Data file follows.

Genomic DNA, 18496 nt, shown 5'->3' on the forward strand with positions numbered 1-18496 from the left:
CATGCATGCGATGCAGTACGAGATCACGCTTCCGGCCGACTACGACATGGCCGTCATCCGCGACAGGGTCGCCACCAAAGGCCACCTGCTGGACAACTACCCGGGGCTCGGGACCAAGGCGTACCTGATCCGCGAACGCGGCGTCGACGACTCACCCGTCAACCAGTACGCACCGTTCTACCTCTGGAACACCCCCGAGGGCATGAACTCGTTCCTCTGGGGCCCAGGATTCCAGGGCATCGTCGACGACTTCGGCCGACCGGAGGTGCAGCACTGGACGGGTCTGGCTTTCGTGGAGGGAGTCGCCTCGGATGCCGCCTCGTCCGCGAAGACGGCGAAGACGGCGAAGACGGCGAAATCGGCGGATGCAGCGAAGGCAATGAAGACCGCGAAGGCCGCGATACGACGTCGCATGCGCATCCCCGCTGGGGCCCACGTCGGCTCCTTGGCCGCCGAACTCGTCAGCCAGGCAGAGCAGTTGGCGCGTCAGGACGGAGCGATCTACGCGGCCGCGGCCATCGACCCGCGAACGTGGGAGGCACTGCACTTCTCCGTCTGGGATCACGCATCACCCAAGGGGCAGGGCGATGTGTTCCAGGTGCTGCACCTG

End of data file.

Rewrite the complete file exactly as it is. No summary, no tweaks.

Genomic DNA, 18496 nt, shown 5'->3' on the forward strand with positions numbered 1-18496 from the left:
CATGCATGCGATGCAGTACGAGATCACGCTTCCGGCCGACTACGACATGGCCGTCATCCGCGACAGGGTCGCCACCAAAGGCCACCTGCTGGACAACTACCCGGGGCTCGGGACCAAGGCGTACCTGATCCGCGAACGCGGCGTCGACGACTCACCCGTCAACCAGTACGCACCGTTCTACCTCTGGAACACCCCCGAGGGCATGAACTCGTTCCTCTGGGGCCCAGGATTCCAGGGCATCGTCGACGACTTCGGCCGACCGGAGGTGCAGCACTGGACGGGTCTGGCTTTCGTGGAGGGAGTCGCCTCGGATGCCGCCTCGTCCGCGAAGACGGCGAAGACGGCGAAGACGGCGAAATCGGCGGATGCAGCGAAGGCAATGAAGACCGCGAAGGCCGCGATACGACGTCGCATGCGCATCCCCGCTGGGGCCCACGTCGGCTCCTTGGCCGCCGAACTCGTCAGCCAGGCAGAGCAGTTGGCGCGTCAGGACGGAGCGATCTACGCGGCCGCGGCCATCGACCCGCGAACGTGGGAGGCACTGCACTTCTCCGTCTGGGATCACGCATCACCCAAGGGGCAGGGCGATGTGTTCCAGGTGCTGCACCTG